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Obituary: Ed Fleming / Exceptional basketball player and coach

Friday, April 12, 2002

By Mike White, Post-Gazette Sports Writer

Ed Fleming, one of the best high school basketball players ever produced by the Pittsburgh City League and later a successful coach at Wilkinsburg High School, died of a heart attack Wednesday. He was 68.

Mr. Fleming, a star at Westinghouse High School, went on to Niagara University and then played five years in the National Basketball Association with the Rochester Royals and Minneapolis Lakers. He scored more than 1,000 points at Niagara and once played every minute -- 70 in total -- of a six-overtime game. He wore jersey No. 70 for the remainder of his career at the university.

At Westinghouse, Mr. Fleming played with another City League legend, Maurice Stokes. They were co-captains of the 1950-51 City League championship team that lost to Farrell in the state semifinals, 55-54. Both also played on Westinghouse's 1949-50 team, which lost to Homestead in the state semifinals.

Norm Frey, a former coach at Peabody High School, saw those Westinghouse teams play occasionally and believes they should be ranked among the City League all-time best.

"To have all the talent they had at one time was unusual," Frey said. "Eddie was just a 'player.' In those days, you didn't have guys playing the '1' position, or 2, 3, 4, 5 like you do today. You just put your best players out there, and he was one of the best."

Mr. Fleming averaged 21 points a game as a senior. At Niagara, he was a member of three teams that won 20 or more games. The Purple Eagles went to the National Invitation Tournament three times during his career. Although he stood only 6 feet 3, Mr. Fleming played center and scored 1,682 points, putting him third on Niagara's current all-time scoring list.

Two of Mr. Fleming's Niagara teammates, Hubie Brown and Frank Layden, went on to coach in the NBA.

The Rochester Royals selected Stokes in the first round and Mr. Fleming in the third round of the 1955 draft. Mr. Fleming averaged 12.5 points a game for Rochester during the 1955-56 season. He played for the Lakers from 1957 until 1960.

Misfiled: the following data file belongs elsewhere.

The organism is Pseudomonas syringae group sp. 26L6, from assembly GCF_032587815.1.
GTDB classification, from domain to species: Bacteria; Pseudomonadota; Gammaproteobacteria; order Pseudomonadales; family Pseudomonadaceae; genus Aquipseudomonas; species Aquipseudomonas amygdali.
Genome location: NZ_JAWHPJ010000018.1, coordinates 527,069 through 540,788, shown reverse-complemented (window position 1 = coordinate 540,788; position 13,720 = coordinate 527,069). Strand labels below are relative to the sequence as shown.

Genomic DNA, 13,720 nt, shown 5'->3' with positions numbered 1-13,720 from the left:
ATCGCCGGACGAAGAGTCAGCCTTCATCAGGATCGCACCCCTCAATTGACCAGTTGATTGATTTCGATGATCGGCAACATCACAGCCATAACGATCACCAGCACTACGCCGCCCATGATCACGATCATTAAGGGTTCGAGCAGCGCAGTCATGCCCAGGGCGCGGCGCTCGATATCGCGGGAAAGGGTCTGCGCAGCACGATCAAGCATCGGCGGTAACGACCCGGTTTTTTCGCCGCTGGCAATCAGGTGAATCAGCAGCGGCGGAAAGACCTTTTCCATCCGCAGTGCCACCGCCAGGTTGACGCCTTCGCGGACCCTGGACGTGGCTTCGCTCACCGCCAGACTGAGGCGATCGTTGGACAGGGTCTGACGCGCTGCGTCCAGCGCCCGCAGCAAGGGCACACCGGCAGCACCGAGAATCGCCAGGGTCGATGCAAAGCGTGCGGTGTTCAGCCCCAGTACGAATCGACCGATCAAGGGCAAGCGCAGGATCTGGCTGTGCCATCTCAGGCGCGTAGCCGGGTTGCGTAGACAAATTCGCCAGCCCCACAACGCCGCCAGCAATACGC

After his playing days, Mr. Fleming, who lived in Greensburg with his wife, Carrie, became a teacher, basketball coach and athletic director at Wilkinsburg High.

"They used to call him 'Easy Ed' because he was the gentleman of high school coaches in this area," said Art Griffiths, Mr. Fleming's junior varsity coach for 14 years.

Mr. Fleming coached at Wilkinsburg from 1972 to 1992. Known for playing an exciting, fast-paced brand of basketball, his teams made the WPIAL playoffs 12 times, won section titles in 1976 and 1977 and reached the Class AA championship game in 1984. A number of his players went to play college basketball, some at the Division I level. One of his best players was forward Bruce Atkins, who played at Duquesne University. Point guard John Ryan played at the University of Pittsburgh. Walt Bowyer played in the NFL with the Denver Broncos.

"He was like a second father to me," said Ryan, a 1979 Wilkinsburg graduate. "He was that to a lot of kids."

Survivors include three daughters, Cynthia Fleming of North Versailles, Caryn Fleming of Greensburg and Christina Stewart of the eastern suburbs.

Visitation is today from 2 to 4 and 7 to 9 p.m. at Spriggs-Watson Funeral Home, 720 N. Lang Ave., Homewood. Funeral services will be at 11 a.m. tomorrow at the same location. Interment will be at Homewood Cemetery, Squirrel Hill.

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